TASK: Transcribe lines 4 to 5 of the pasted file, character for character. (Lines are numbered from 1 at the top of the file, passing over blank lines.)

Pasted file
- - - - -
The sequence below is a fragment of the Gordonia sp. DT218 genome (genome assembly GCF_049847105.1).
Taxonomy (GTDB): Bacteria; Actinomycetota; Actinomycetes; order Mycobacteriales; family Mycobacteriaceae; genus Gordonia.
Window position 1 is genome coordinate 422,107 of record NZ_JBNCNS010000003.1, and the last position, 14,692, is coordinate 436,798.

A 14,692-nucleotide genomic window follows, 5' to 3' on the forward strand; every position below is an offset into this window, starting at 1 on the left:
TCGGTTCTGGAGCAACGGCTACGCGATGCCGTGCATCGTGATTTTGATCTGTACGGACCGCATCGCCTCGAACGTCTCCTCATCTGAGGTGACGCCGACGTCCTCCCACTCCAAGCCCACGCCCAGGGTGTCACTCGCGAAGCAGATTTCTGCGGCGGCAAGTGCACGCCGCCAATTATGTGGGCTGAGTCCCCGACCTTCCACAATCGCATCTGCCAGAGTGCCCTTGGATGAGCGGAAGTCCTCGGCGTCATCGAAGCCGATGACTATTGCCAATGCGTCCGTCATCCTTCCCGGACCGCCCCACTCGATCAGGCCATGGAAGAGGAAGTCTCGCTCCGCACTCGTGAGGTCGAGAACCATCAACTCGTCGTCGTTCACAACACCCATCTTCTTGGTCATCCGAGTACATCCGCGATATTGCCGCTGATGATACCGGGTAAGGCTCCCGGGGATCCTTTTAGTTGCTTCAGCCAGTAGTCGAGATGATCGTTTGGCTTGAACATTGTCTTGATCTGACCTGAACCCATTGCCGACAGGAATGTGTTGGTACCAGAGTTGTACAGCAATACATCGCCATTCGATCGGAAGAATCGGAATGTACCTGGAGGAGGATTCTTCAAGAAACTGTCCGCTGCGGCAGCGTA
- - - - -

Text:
A 14,692-nucleotide genomic window follows, 5' to 3' on the forward strand; every position below is an offset into this window, starting at 1 on the left:
TCGGTTCTGGAGCAACGGCTACGCGATGCCGTGCATCGTGATTTTGATCTGTACGGACCGCATCGCCTCGAACGTCTCCTCATCTGAGGTGACGCCGACGTCCTCCCACTCCAAGCCCACGCCCAGGGTGTCACTCGCGAAGCAGATTTCTGCGGCGGCAAGTGCACGCCGCCAATTATGTGGGCTGAGTCCCCGACCTTCCACAATCGCATCTGCCAGAGTGCCCTTGGATGAGCGGAAGTCCTCGGCGTCATCGAAGCCGATGACTATTGCCAATGCGTCCGTCATCCTTCCCGGACCGCCCCACTCGATCAGGCCATGGAAGAGGAAGTCTCGCTCCGCACTCGTGAGGTCGAGAACCATCAACTCGTCGTCGTTCACAACACCCATCTTCTTGGTCATCCGAGTACATCCGCGATATTGCCGCTGATGATACCGGGTAAGGCTCCCGGGGATCCTTTTAGTTGCTTCAGCCAGTAGTCGAGATGATCGTTTGGCTTGAACATTGTCTTGATCTGACCTGAACCCATTGCCGACAGGAATGTGTTGGTACCAGAGTTGTACAGCAATACATCGCCATTCGATCGGAAGAATCGGAATGTACCTGGAGGAGGATTCTTCAAGAAACTGTCCGCTGCGGCAGCGTA